Space drives e-mobility

May 21, 2013, European Space Agency
ESA BIC Bavaria’s start-up Modelon’s libraries is used by Swedish car manufacturer Volvo to perform research into new safety systems. Credit: Modelon

An ESA business incubation start-up company is helping major car manufacturers to develop electric vehicle concepts and improve safety systems by turning ideas quickly into virtual prototypes.

Foreseeing products by modelling and simulations can provide big jump-starts for companies," explains Johannes Gerl, founder and CEO of German start-up company Modelon GmbH.

They reduce their development efforts by saving on the number of . In addition, they often reduce the time to market."

Supported during their start-up phase by ESA Business Incubation Centre Bavaria, their Modelica simulation libraries are now used by industry in several countries for modelling the behaviour of complex automotive and energy systems.

The company's simulation approach has been used by car manufacturers to develop a wide range of novel e-mobility designs such as more efficient hybrid and electric automobiles.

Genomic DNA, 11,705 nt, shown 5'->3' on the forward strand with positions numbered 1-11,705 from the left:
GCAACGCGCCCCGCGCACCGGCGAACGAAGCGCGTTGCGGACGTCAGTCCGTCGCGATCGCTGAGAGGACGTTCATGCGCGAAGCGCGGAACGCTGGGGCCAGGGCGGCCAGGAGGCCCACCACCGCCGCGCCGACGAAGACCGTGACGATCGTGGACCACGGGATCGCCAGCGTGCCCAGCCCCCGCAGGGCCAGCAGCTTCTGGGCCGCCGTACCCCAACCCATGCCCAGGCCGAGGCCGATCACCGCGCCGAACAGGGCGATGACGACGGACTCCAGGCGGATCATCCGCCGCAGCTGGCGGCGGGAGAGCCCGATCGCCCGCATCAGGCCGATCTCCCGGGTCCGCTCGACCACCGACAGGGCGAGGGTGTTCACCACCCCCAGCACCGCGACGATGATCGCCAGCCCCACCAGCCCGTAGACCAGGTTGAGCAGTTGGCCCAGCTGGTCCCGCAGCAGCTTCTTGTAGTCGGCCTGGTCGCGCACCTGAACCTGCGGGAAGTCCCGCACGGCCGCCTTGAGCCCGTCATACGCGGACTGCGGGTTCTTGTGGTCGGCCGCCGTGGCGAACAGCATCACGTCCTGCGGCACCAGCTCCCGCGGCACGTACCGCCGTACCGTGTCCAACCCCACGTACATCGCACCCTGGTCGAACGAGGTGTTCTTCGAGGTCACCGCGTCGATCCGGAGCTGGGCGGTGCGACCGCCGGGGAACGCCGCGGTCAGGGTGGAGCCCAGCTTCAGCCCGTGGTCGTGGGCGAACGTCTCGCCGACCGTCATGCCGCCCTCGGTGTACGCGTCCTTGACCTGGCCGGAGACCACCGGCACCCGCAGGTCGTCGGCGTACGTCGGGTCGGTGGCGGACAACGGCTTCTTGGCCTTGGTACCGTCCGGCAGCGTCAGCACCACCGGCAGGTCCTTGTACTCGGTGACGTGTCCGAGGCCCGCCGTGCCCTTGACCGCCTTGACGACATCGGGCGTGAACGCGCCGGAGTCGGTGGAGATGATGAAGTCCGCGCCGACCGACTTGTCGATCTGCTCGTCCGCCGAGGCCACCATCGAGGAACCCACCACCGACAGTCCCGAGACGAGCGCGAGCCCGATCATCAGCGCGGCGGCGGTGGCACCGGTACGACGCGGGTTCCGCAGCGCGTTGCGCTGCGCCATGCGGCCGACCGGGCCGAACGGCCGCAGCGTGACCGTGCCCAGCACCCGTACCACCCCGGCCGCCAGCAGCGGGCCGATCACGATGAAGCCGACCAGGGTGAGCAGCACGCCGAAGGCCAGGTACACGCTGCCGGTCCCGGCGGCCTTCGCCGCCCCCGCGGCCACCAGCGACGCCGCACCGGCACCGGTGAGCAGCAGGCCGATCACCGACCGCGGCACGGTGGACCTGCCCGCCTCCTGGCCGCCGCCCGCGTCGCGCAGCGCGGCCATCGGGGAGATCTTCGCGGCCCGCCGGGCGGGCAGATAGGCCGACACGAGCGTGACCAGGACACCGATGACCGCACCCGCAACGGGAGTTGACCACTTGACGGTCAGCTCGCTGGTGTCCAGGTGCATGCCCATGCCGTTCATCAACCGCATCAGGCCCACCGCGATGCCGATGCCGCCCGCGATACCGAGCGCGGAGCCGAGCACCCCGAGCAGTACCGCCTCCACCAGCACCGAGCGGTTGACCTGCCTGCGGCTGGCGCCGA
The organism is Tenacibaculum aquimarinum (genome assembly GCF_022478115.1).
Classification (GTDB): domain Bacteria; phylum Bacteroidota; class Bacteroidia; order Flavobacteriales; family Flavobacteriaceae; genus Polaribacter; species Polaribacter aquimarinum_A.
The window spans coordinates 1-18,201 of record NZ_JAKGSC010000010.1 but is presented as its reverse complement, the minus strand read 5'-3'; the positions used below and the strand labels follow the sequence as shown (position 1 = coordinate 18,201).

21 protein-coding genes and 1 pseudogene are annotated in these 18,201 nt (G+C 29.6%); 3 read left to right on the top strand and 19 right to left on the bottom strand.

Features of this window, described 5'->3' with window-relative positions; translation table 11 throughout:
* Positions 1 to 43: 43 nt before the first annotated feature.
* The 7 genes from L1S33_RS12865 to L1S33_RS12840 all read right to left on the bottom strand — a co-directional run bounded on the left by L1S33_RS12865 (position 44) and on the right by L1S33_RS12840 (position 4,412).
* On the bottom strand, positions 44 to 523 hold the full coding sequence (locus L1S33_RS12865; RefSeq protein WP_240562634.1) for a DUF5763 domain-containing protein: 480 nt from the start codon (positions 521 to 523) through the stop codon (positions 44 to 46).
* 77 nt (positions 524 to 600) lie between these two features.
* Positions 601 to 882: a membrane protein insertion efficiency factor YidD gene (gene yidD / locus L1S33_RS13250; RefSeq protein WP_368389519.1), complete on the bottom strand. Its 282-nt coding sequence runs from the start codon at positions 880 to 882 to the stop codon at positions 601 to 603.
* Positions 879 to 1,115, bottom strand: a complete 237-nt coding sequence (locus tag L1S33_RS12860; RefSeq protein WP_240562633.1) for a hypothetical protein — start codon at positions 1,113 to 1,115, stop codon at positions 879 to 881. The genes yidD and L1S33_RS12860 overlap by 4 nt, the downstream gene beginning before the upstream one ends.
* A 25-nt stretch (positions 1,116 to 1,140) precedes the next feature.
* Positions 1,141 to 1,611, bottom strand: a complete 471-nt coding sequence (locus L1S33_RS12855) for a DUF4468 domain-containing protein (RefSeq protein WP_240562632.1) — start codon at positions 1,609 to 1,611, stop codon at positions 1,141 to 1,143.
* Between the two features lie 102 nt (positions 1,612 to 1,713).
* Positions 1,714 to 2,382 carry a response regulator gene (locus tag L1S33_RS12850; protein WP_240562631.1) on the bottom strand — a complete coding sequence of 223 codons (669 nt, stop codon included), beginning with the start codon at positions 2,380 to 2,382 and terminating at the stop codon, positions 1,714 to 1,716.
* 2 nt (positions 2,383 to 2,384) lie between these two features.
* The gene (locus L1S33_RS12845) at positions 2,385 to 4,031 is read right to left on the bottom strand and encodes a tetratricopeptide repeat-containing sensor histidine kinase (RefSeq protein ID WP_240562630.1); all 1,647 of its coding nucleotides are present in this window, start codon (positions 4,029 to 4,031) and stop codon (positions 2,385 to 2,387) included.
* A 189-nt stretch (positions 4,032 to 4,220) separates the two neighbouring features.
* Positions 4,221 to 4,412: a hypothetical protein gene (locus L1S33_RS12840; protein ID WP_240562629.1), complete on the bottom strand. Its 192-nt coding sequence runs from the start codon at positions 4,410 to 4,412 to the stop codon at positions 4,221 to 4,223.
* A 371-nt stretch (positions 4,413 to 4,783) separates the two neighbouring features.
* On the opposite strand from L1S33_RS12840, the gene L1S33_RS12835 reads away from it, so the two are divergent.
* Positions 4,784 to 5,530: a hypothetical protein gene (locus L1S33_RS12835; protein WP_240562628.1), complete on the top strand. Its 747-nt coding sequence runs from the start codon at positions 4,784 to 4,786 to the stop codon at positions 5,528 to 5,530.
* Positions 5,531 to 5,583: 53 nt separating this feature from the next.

Modelon Vehicle Dynamics Library. Credit: Modelon

Customers include major car manufacturers

Engineers at Japan's Toyota company use Modelon's simulation libraries in developing novel e-mobility vehicle concepts such as their i-Real for easy city transportation and short commuting.

Space drives e-mobility
Toyota concept vehicle i-Real looks like an armchair on wheels with a recliner to provide stability. It is controlled by two joysticks, but driving can easily be done by just one hand. Designed for city centre personal mobility, i-Real has a top speed of 30 km/h. Credit: Toyota

Small, electric and lightweight, i-Real is almost an armchair controlled by two joysticks.

Toyota modelled, simulated and optimised it with Modelon's Vehicle Dynamic libraries.

Another customer is Sweden's Volvo. Here, engineers use Modelon's libraries for improving systems. Real-life testing using physical prototypes is time-consuming, expensive and often unsafe for the test drivers.

"If you can represent the vehicle behaviour with a mathematical model, you have a great platform for active safety system development," said Per Ola Fuxin, Manager, Active Safety Functions at Volvo Cars.

Complete models can be created from construction data and physical tests, and the results can be validated against similar real-life test cases.

"The overall aim is to help our customers save money by using virtual methods and save the number of real prototypes, thereby reduce the development effort," says Magnus Gäfvert, CEO Modelon AB.

Explore further: Light yet safe contender for city streets: Carbon fiber lightweight design for electric car

More information: Modelon

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